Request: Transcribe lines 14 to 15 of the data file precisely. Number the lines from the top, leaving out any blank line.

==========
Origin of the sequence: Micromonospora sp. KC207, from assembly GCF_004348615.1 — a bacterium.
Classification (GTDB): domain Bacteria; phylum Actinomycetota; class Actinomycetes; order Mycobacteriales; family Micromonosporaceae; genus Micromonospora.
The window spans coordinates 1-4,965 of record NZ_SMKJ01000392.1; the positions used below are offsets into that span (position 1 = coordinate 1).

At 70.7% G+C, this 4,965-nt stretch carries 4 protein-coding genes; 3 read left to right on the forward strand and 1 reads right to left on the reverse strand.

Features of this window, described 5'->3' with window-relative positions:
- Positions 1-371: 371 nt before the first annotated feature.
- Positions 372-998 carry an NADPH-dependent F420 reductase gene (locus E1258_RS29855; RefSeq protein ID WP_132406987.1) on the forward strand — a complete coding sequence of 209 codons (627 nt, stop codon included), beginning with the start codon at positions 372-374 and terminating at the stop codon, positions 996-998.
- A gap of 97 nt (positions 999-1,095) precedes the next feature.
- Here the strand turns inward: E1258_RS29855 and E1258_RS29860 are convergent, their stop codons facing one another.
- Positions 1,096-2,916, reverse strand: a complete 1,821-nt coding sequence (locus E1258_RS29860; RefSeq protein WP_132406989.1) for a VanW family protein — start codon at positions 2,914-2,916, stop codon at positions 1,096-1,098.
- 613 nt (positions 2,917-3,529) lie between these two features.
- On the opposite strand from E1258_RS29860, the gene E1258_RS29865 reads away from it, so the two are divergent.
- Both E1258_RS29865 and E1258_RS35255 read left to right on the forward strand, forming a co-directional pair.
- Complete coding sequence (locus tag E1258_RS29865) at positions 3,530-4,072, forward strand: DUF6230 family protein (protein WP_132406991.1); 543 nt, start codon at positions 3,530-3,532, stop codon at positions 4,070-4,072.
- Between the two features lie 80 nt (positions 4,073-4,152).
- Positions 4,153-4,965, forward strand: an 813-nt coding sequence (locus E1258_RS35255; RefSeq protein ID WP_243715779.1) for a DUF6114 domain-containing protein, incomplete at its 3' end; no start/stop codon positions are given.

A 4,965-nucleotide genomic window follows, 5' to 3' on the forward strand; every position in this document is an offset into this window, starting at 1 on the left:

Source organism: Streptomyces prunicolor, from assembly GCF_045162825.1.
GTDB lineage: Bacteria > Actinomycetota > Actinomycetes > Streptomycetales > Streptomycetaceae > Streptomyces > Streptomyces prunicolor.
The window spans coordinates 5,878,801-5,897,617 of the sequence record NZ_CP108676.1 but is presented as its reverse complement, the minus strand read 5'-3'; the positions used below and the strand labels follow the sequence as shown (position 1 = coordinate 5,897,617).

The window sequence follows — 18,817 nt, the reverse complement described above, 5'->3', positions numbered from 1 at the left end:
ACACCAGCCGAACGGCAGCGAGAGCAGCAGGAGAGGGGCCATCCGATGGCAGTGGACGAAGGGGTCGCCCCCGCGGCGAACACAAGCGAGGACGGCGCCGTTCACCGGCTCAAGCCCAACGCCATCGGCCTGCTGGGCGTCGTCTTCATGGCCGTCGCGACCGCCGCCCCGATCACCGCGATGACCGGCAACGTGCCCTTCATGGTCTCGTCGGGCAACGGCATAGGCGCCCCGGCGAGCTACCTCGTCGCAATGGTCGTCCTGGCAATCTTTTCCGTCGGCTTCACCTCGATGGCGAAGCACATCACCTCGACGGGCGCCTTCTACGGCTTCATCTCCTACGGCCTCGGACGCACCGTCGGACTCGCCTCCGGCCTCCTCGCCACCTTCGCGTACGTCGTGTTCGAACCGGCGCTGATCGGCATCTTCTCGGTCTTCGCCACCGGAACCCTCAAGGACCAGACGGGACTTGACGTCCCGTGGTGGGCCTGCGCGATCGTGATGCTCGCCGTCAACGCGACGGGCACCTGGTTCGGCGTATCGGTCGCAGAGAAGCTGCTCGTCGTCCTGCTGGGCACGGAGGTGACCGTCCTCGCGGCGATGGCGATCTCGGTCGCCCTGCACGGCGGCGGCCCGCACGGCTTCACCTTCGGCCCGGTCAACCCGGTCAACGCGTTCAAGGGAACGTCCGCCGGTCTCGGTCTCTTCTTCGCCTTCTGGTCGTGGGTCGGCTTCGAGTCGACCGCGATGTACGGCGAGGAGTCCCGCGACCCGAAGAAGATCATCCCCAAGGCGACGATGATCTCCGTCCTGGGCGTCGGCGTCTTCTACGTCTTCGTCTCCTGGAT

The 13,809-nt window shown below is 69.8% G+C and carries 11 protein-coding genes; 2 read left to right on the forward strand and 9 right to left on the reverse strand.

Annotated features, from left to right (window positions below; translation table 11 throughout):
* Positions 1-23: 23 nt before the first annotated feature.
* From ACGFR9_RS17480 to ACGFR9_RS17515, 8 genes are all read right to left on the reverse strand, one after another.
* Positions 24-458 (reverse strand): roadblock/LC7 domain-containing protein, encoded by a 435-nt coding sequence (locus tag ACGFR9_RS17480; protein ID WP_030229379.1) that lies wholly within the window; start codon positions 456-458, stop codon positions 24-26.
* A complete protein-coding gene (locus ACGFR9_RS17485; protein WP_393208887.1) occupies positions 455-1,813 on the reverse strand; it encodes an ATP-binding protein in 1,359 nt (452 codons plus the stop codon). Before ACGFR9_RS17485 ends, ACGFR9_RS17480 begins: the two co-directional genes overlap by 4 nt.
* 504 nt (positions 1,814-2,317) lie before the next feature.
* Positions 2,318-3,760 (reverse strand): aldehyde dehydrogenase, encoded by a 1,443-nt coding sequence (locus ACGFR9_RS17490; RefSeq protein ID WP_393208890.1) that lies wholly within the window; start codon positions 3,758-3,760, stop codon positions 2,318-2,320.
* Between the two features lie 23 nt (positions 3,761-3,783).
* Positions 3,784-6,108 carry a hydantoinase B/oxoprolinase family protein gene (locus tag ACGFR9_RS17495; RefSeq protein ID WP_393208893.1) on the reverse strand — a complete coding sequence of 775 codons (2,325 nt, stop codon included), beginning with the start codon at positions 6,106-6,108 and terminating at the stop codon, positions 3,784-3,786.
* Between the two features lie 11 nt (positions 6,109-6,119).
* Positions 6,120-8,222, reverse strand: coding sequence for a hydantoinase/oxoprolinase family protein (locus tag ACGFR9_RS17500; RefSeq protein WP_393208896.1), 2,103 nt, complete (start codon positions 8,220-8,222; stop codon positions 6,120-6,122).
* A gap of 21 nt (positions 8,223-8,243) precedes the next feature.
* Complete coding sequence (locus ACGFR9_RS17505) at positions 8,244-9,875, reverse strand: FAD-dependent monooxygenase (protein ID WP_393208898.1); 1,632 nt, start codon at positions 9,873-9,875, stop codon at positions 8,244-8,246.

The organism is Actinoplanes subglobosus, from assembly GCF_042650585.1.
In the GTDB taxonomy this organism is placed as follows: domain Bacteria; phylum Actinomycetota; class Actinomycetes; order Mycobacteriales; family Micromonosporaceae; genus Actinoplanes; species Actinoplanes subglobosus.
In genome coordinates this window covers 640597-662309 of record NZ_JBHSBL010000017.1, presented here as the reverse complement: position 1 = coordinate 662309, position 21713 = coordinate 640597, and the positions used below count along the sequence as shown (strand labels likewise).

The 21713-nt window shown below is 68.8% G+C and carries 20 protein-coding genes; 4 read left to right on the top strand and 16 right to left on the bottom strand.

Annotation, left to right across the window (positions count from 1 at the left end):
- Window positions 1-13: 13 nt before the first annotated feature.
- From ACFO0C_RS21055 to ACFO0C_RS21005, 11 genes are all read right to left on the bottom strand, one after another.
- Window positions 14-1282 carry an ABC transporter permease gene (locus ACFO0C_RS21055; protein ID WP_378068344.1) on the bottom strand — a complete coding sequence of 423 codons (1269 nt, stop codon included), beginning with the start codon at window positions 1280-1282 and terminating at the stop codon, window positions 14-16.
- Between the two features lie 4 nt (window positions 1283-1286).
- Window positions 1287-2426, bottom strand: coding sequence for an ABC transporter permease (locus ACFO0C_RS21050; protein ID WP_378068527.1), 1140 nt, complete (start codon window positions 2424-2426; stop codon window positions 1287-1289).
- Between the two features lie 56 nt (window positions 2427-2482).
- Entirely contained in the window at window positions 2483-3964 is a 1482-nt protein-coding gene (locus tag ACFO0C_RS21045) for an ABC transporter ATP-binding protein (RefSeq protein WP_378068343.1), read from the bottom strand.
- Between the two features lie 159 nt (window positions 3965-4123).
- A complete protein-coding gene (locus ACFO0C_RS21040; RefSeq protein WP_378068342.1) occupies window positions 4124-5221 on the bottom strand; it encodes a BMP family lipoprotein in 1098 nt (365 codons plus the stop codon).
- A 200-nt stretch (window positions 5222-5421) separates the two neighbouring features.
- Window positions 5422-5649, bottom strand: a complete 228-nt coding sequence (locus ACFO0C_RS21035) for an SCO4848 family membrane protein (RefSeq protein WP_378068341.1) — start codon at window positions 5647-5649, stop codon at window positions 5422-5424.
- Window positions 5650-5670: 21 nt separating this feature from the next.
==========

- Complete coding sequence (locus tag E1258_RS29865) at positions 3,530-4,072, forward strand: DUF6230 family protein (protein WP_132406991.1); 543 nt, start codon at positions 3,530-3,532, stop codon at positions 4,070-4,072.
- Between the two features lie 80 nt (positions 4,073-4,152).